Covid 19 Delta outbreak: vaccine passes teething issues hampering early deployment


November 24, 2021 The isolation system managed at the New Zealand border is being dismantled for fully vaccinated Kiwis and travelers will be able to bypass it starting early next year. It comes as authorities announced there were 215 cases of Covid-19 today.

Teething and dental problems threaten to hamper the early deployment of the vaccine card when it is first used tomorrow as Auckland’s hairdressers reopen.

These issues include the ability for unvaccinated people to download other people’s vaccine passes and use them to falsely enter barber shops – and later cafes and bars when they reopen.

Elderly and disabled people – who do not have a passport, driver’s license or birth certificate issued from 2003 onwards – now also report difficulties in providing enough proof of identity to obtain their passes.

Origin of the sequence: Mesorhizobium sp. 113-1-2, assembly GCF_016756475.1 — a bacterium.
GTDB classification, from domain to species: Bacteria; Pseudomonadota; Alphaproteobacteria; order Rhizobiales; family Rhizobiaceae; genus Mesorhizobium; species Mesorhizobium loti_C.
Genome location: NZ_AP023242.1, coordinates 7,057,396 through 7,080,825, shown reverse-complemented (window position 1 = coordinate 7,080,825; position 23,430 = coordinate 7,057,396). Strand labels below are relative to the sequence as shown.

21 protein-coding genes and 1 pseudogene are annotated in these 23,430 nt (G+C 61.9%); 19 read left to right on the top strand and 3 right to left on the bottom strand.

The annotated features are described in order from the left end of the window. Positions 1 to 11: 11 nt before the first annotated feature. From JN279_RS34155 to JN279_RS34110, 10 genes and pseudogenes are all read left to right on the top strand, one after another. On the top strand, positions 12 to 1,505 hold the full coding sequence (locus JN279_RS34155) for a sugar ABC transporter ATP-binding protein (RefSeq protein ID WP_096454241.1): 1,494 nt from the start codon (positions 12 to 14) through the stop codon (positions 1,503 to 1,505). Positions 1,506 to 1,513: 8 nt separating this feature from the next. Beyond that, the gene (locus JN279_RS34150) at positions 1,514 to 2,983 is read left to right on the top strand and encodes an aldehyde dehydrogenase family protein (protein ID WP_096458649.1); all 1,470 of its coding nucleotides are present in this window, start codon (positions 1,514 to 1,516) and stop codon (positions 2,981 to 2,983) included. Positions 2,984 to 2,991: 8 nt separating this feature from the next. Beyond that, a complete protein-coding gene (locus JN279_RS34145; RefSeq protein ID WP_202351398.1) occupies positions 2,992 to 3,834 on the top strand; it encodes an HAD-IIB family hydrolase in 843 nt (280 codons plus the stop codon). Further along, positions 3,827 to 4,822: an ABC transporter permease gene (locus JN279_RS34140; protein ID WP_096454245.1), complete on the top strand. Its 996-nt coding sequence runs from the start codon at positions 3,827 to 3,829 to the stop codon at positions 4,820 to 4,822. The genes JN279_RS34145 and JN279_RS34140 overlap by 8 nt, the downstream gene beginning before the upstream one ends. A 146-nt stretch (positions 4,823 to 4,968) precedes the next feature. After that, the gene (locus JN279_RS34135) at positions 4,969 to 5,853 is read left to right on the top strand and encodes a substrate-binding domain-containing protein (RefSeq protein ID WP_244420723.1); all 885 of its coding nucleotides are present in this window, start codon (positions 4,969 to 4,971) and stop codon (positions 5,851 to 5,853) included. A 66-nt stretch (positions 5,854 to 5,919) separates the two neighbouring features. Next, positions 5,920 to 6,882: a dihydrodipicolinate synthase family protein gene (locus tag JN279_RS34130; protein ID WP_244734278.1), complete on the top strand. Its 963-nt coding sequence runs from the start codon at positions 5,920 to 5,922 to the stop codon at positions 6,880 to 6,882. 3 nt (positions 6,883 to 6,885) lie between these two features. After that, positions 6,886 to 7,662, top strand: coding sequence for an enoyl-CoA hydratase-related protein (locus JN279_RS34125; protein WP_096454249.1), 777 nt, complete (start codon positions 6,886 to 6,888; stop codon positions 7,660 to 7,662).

Their problems are in addition to similar problems that some foreign-born residents have encountered in obtaining their passes.

A woman who did not wish to be named said that she and her husband found it very easy to send a download link for their passes to someone else.

She was concerned that unless bars and cafes ask to also see photo ID when checking vaccination cards, unvaccinated people could easily use another person’s card to enter.

“I imagine there will be a lot of busy restaurants and bars where you just have to show your vaccination passport and not your photo ID,” she said.

She said she feared for her own safety, being a nurse and her husband a doctor who were both double vaccinated in April, which means their immunity may wane slightly.

Aucklanders will finally be able to do more than just picnic when the new traffic light system kicks off on December 3.  But will the vaccine pass be ready.  Photo / Dean Purcell
Aucklanders will finally be able to do more than just picnic when the new traffic light system kicks off on December 3. But will the vaccine pass be ready. Photo / Dean Purcell

She also said anyone with children under the age of 12 – who cannot yet be vaccinated – would also be concerned about the potential for misuse of passes.